Austria is to enter another nationwide lockdown due to soaring infection and death rates, the country’s chancellor has confirmed.
Alexander Schallenberg said the shutdown aimed at containing a fourth wave of Covid-19 will begin on Monday for 10 days, with the possibility of an extension.
He said it would run for a “maximum of 20 days”.
He also announced it would be a "requirement to get vaccinated" in Austria from February 1 next year.
The rule, which will apply to all adults, could prove divisive, with Austria only the fifth nation to introduce such a measure.
Indonesia, Micronesia, Tajikistan and Turkmenistan have already announced that vaccines will be mandatory for their populations.
Austria's decision to tighten restrictions comes as Europe grapples with another wave of Covid-19 infections as the colder weather sets in.
Germany has called a “nationwide state of emergency” because of surging coronavirus infection rates, the head of the country’s disease control agency said.
Lothar Wieler, of the Robert Koch Institute, said regular medical care cannot be guaranteed any more in some parts of the country because hospitals and intensive care wards are overstretched.
He called on authorities to introduce more measures aimed at curbing the spread of Covid-19 cases, which exceeded 50,000 for the third day running.
The announcement of Austria's fourth lockdown sent European stock on a downward spiral on Friday and the euro slumped, triggering heavy losses for oil prices.
European stocks "turned red ... as a new lockdown in Austria and the prospect of similar action in Germany wiped out earlier gains", said Craig Erlam, senior market analyst at Oanda trading group.
Austria has one of the lowest vaccination rates in western Europe, with only 66 per cent of its 8.9 million citizens having received two doses.
“We do not want a fifth wave,” Mr Schallenberg said.
From next week, pupils will return to home-schooling and anyone who can work from home will be required to do so.
Restaurants, bars and gyms will close and cultural events will be cancelled.
Last weekend, Mr Schallenberg announced a lockdown for unvaccinated adults in a bid to encourage more people to come forward to be inoculated against the virus.
The crisis gripping the country was laid bare in reports that nurses in a hospital in the city of Linz had resorted to storing bodies in corridors as the mortuary ran out of space.
"There were so many deaths at the weekend that ... we had to put the corpses in the aisle,” one nurse told the Kronen newspaper.
Several European countries have tightened restrictions due to surging numbers of cases and deaths across the continent.
People in Germany told to 'stay home when you can'
Germany is also recording rising numbers cases and has unveiled new measures to slow the infection rate.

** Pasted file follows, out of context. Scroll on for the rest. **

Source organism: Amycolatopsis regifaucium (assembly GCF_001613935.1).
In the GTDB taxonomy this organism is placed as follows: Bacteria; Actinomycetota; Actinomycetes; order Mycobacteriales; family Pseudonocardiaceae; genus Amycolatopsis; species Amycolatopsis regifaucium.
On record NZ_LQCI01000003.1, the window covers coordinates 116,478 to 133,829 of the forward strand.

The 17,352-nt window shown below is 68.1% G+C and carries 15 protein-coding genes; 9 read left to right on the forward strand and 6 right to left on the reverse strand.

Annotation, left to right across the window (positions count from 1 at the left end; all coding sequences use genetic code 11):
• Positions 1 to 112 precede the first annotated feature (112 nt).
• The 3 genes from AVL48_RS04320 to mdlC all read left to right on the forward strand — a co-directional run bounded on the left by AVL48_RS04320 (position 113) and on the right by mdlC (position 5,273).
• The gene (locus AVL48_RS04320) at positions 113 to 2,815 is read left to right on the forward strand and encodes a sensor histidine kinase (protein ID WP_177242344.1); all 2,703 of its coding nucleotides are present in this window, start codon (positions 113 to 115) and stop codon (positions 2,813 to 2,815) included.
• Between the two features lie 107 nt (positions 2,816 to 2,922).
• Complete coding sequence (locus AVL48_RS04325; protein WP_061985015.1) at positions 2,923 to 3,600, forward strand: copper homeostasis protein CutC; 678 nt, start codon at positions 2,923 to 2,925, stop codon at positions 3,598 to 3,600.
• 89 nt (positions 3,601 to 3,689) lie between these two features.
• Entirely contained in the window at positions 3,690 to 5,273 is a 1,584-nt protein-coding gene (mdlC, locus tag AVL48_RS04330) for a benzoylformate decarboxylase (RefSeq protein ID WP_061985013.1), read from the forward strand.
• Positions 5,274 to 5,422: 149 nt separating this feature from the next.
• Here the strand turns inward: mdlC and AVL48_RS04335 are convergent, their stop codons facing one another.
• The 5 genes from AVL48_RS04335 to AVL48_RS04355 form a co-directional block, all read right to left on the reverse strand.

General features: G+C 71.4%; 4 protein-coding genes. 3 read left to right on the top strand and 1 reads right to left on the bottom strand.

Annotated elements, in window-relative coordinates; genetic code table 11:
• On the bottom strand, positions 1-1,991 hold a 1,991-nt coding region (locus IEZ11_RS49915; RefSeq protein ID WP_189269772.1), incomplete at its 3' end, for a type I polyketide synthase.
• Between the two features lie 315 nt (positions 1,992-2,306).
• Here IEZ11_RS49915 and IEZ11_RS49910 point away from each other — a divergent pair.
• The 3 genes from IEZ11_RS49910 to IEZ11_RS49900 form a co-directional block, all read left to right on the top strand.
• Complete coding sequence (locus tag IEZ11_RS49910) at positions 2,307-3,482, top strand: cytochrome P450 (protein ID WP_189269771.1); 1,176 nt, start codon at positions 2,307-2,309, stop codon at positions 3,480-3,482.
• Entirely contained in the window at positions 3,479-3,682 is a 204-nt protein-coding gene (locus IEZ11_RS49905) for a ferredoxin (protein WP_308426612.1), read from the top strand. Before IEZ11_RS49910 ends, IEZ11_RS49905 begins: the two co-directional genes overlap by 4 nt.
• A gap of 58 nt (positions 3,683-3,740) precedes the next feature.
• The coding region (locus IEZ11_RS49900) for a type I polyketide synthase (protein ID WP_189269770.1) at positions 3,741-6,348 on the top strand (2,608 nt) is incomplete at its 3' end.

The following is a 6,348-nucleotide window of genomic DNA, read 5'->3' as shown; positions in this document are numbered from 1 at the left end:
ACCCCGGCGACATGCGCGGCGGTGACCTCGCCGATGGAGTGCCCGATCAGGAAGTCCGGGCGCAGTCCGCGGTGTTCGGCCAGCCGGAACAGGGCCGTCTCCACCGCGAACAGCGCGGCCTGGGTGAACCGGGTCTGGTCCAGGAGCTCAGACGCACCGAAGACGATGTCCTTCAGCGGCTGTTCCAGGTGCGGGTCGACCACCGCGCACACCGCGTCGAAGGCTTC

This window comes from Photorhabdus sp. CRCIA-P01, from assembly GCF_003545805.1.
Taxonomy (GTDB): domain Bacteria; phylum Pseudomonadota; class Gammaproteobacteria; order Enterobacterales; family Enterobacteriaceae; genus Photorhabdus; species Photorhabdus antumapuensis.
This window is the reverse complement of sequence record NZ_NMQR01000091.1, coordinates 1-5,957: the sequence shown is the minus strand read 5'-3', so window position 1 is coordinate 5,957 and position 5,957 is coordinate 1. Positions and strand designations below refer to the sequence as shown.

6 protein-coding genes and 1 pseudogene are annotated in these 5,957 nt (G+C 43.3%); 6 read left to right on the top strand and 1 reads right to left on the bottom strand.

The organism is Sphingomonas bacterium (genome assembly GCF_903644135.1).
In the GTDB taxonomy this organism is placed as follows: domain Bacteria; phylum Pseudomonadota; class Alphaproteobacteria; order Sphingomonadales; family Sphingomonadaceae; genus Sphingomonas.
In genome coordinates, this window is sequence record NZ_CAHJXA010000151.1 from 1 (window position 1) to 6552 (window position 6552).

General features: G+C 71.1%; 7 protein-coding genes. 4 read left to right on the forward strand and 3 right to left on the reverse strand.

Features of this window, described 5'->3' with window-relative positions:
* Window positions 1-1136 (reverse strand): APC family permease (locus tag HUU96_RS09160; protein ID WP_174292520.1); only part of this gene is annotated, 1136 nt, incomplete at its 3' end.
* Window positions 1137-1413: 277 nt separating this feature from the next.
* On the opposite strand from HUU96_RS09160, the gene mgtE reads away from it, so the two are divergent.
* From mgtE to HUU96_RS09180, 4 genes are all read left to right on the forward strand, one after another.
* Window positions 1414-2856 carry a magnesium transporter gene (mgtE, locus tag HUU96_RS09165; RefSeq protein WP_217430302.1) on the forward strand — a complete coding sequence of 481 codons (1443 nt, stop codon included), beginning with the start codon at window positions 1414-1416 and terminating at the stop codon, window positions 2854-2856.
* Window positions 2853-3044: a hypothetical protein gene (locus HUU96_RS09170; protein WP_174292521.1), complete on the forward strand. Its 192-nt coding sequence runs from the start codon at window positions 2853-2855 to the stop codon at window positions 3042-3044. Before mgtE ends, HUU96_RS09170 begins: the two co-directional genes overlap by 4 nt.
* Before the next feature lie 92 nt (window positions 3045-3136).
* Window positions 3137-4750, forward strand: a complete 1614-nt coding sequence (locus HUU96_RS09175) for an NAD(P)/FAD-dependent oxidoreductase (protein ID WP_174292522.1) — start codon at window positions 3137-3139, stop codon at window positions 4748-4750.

Politicians in the Bundestag on Thursday passed legislation to curb the virus with votes from the centre-left Social Democrats, the environmentalist Greens and the pro-business Free Democrats.
The three parties are currently negotiating to form a new government.
The new measures include requirements for employees to prove they are vaccinated, recently recovered from Covid-19 or have tested negative for the virus, to access communal workplaces. A similar rule will apply to public transport.
German states are also considering mandatory vaccinations for some professional groups such as medical staff and nursing home employees.
Mr Wieler was sceptical over whether the current rules would be enough to bring down the number of daily cases.
He called the situation a "nationwide state of emergency" and said tougher measures were urgently needed.
Mr Wieler called for big events to be cancelled, clubs and bars to be closed and private contacts limited to slow the spread of Covid-19.
He also said people should “stay home when they can”.
“All of Germany is one big outbreak,” Mr Wieler told reporters in Berlin.
“This is a nationwide state of emergency. We need to pull the emergency brake.”
A hospital in Bavaria was forced to transfer one of its Covid-19 patients to Italy as it had exceeded its capacity.
“Last week, on Wednesday or Thursday, we had to transfer a patient by helicopter to Merano,” Thomas Marx, medical director at the hospital in Freising, told thelocal.de.
The move marked a dramatic shift from the height of the pandemic in Europe, when Germany’s healthcare system was hailed as a leader of the pack.
Italy, which was overwhelmed by the coronavirus in the early stages of the crisis, was forced to transfer patients to German hospitals for treatment as its own healthcare system buckled under the strain of the pandemic.
The German Air Force confirmed a report by daily newspaper Bild that it was preparing to help transfer patients to clinics with free beds.